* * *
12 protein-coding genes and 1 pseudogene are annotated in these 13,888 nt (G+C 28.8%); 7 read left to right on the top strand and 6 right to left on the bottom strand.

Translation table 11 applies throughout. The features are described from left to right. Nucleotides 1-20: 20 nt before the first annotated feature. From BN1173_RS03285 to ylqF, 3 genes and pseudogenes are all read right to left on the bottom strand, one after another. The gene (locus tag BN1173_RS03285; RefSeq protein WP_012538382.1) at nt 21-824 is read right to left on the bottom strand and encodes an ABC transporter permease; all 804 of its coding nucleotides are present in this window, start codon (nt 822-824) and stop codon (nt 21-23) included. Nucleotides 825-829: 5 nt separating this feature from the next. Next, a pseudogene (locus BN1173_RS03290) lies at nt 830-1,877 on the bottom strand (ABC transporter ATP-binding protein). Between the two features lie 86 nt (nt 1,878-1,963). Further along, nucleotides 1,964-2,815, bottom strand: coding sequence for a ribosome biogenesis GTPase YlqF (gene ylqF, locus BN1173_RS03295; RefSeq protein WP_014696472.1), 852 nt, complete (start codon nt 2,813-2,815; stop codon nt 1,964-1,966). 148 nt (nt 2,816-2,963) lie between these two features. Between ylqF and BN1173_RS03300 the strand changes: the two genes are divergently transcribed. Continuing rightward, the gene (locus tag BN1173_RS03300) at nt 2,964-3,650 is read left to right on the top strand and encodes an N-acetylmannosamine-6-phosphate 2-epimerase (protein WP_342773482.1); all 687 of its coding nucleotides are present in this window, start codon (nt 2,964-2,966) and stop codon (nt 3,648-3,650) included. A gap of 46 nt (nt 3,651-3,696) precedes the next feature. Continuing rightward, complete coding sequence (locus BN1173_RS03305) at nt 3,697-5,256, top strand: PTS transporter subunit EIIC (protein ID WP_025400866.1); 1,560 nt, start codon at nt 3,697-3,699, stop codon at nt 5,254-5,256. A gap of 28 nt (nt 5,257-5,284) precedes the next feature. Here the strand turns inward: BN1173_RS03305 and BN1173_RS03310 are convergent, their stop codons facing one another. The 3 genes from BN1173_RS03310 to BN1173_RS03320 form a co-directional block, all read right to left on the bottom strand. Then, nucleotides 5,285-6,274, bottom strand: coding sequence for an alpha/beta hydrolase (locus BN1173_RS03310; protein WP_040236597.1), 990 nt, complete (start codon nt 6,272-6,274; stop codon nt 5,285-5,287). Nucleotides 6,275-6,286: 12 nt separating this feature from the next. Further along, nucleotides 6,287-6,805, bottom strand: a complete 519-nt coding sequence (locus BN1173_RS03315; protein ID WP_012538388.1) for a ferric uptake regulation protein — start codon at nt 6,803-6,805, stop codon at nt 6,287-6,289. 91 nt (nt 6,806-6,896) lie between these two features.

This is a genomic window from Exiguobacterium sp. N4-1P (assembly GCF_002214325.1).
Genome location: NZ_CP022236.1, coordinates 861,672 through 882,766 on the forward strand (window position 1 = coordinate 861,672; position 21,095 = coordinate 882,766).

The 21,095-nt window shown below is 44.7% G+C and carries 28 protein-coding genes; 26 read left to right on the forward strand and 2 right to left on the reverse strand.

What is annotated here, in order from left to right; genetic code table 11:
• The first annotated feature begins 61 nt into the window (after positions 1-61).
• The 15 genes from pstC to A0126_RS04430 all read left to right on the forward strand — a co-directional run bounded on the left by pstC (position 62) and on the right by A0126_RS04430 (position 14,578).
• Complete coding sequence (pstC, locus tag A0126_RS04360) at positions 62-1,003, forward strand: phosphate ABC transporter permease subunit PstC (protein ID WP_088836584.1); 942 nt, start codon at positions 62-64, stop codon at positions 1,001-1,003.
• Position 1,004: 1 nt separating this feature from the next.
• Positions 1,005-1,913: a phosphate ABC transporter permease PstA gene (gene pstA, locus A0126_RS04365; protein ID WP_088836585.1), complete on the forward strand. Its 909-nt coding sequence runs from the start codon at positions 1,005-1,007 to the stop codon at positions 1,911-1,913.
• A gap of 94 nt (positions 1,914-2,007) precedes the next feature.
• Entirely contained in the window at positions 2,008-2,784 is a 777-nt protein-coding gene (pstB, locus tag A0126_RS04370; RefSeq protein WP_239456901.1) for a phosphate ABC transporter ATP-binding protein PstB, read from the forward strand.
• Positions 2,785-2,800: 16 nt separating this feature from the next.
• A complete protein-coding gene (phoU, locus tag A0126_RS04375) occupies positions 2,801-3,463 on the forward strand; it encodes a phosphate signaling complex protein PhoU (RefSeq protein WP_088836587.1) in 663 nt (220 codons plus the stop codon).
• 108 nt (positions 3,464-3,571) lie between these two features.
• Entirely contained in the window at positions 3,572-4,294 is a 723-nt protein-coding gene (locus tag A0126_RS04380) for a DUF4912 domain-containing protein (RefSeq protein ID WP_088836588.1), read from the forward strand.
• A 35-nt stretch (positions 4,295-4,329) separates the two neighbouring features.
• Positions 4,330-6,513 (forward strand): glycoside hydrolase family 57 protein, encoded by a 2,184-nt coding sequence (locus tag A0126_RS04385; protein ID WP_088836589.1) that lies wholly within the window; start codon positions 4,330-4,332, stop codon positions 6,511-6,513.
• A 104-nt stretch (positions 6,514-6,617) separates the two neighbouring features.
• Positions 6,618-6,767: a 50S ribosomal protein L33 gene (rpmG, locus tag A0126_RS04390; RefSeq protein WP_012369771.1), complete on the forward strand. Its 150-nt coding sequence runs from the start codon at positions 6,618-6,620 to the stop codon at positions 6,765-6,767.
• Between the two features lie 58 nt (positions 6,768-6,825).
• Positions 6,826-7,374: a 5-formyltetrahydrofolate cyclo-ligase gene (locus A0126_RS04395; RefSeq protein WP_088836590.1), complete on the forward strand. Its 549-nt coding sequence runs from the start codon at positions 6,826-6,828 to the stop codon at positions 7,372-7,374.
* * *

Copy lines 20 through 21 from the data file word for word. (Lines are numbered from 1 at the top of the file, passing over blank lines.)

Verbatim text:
• A 104-nt stretch (positions 6,514-6,617) separates the two neighbouring features.
• Positions 6,618-6,767: a 50S ribosomal protein L33 gene (rpmG, locus tag A0126_RS04390; RefSeq protein WP_012369771.1), complete on the forward strand. Its 150-nt coding sequence runs from the start codon at positions 6,618-6,620 to the stop codon at positions 6,765-6,767.